For these reasons, broadcasters have looked to mobile communications technology. Many of these systems can only carry voice and low bit rate data. Another more recent option is mobile ISDN service. With 64kb/s video, quality is poor, but offers immediacy to a breaking story that voice-only reports cannot. Using two links in parallel, it is possible to stream 128kb/s, at which point the quality starts to become acceptable for news.

Satellite providers offer a number of services for occasional use. (See Table 1.) Many of these can be used for newsgathering. The first service of interest to broadcasters was the global area network, with mobile ISDN at 64kb/s. This has proved popular for videophones in hostile locations, but can only deliver low frame rates at low picture sizes. Some operators connected two channels together to get a more respectable data rate of 128kb/s.

Now, Inmarsat BGAN, operating in L-band (1.5GHz to 1.6GHz), provides a global, high-speed data and voice service through an antenna the size of a laptop computer. BGAN provides an IP connection up to a maximum of 492kb/s, but for newsgathering, a guaranteed bit rate of 256kb/s for streaming is more important.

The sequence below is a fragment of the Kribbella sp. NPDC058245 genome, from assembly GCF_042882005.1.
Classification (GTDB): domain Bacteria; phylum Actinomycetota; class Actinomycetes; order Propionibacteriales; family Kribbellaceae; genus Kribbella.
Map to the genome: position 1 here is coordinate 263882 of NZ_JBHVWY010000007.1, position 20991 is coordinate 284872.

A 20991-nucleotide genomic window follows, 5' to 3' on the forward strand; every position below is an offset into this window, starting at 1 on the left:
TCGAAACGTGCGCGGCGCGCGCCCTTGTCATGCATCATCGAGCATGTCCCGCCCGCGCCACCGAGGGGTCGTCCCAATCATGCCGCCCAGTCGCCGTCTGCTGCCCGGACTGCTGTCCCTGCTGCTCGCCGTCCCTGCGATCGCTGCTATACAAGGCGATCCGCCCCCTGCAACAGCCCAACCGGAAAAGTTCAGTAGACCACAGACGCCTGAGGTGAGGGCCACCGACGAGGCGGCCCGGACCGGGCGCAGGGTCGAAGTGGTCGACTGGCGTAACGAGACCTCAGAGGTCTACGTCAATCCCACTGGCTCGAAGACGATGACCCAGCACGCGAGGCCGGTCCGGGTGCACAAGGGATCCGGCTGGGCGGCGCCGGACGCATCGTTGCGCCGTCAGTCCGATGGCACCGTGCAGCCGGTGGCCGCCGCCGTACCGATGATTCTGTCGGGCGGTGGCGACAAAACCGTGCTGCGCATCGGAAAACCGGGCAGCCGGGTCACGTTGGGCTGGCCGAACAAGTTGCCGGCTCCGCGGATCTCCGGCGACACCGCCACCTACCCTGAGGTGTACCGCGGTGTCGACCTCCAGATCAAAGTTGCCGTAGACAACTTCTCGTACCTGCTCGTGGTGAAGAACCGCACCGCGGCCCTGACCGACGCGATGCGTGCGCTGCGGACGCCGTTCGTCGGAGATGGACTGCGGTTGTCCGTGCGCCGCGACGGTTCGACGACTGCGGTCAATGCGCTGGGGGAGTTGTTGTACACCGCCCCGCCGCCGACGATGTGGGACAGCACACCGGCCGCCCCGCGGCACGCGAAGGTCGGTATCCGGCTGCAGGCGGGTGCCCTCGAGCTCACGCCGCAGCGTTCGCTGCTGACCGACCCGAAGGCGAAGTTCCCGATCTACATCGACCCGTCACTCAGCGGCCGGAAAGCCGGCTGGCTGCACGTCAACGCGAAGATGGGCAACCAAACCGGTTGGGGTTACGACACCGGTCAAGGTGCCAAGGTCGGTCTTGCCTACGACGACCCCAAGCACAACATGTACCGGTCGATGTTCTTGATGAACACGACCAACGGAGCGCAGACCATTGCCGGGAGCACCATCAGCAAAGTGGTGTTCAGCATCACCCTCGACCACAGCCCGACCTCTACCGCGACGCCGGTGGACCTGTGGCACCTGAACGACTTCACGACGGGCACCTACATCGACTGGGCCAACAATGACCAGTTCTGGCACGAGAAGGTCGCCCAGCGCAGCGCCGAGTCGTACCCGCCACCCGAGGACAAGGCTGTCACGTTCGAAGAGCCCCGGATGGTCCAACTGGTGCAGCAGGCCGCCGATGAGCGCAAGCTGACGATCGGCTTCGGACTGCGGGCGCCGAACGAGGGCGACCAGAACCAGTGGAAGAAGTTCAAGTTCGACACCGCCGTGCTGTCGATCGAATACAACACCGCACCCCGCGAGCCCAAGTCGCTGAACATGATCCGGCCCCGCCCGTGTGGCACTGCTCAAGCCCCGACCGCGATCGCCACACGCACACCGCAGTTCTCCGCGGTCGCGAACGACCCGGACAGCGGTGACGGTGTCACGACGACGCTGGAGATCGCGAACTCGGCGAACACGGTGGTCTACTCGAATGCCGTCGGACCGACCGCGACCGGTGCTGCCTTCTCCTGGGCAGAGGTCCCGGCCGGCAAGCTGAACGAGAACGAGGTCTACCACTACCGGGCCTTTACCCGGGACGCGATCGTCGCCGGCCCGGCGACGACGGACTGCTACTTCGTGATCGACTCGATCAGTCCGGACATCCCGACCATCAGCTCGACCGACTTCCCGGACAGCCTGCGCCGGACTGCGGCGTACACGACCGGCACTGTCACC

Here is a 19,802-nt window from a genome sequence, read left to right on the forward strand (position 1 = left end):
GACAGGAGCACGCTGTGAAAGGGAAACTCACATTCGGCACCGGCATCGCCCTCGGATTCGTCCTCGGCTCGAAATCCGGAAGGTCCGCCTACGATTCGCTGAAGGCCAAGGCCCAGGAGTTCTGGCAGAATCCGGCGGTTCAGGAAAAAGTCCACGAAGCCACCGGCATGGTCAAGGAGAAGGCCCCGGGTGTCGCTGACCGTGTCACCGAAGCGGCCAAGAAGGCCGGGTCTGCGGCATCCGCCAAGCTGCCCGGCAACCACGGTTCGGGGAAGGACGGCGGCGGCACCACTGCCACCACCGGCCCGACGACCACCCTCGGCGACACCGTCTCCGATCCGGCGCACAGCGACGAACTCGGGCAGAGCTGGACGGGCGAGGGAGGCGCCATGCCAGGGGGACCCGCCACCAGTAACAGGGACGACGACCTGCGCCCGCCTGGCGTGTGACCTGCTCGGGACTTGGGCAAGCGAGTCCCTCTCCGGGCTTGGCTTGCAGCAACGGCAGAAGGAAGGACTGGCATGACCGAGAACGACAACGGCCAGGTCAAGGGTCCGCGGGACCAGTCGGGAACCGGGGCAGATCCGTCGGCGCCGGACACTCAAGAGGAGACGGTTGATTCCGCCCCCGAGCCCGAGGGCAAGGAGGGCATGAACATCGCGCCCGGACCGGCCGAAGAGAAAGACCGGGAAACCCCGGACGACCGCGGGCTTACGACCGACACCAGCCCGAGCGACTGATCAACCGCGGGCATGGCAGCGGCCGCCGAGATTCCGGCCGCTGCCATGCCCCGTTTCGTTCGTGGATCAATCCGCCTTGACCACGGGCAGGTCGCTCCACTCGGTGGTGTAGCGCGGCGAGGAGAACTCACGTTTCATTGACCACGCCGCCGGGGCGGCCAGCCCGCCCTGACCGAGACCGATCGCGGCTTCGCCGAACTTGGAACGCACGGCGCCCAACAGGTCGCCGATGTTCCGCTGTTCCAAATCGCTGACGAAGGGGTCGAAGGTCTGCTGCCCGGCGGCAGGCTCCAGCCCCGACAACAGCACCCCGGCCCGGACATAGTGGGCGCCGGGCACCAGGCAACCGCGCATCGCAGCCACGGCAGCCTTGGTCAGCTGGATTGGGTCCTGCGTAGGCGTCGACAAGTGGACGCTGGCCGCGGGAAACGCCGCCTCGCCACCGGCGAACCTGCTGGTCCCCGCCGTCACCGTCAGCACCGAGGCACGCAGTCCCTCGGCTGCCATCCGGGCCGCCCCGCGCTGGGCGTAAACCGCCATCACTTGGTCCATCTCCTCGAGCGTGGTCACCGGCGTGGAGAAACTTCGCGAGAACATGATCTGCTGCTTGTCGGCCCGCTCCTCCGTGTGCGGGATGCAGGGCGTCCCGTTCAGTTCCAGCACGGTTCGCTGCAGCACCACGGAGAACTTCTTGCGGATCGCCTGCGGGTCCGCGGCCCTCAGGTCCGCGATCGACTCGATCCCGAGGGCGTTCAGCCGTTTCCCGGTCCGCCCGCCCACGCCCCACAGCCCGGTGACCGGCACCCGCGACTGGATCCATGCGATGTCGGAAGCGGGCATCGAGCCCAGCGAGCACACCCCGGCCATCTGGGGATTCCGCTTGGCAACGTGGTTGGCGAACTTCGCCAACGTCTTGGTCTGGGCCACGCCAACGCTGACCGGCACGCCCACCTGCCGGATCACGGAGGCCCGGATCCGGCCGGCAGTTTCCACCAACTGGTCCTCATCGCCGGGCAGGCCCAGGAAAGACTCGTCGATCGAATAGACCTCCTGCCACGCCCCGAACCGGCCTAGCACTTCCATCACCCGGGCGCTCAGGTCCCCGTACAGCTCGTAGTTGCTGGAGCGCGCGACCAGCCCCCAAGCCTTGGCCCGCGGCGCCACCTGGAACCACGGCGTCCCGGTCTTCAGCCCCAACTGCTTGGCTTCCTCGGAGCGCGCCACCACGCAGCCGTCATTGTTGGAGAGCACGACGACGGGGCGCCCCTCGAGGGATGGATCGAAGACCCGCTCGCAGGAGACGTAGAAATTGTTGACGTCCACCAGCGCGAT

At the newsroom, a server receives and buffers the incoming video and converts it to a studio friendly format like SDI. The servers are also used to build the video file in store-and-forward applications. BGAN is bidirectional, so the reverse feed can be used for the anchor to talk to the reporter.

Summary

New technology is supporting news organizations to get to the story quickly and to file live reports immediately on arrival at the scene. BGAN provides a flexibility that can get pictures within hours of an event. The picture quality will suffice for a head-up, and is a step forward from the voice over a still picture of the reporter. Once a flyaway arrives, and a transponder is available, more detailed coverage can start.

Many news operations are now looking at equipping stringers with BGAN systems. This means that most parts of the world can be reached in a matter of hours. The reporter grabs the case and jumps in a taxi.

Compression codecs have been tweaked to get encoding delays as low as 50ms, an important parameter for two-way links. End-to-end BGAN systems have a latency of just one second. Developments like MPEG-4 deliver more efficient compression for low data rate circuits like BGAN or backhaul HD at SD bandwidths.

Smart control systems have made it possible for field operations to be deskilled. Systems like BGAN can be operated by the reporter and cameraman. Lightweight flyaways need a basic set-up to acquire the satellite, but then an engineer at base can take over.

New technologies through the delivery chain are delivering better quality pictures, with the immediacy demanded by breaking news, and at the quality required as news operations transition to HD.

Table 1. Progression of portable news systems
Satellite ISDN BGAN Lightweight Flyaway Large Flyaway Size Briefcase Carry-on case Checked baggage Freight Live video stream 64kb/s 256kb/s 1.5Mb/s 8Mb/s to 15Mb/s Resolution? SIF/CIF SIF/CIF/SD SD SD/HD Ship and set-up time Hours Hours One day Two days Note: ISDN and BGAN can use tandem systems to double the bit rate.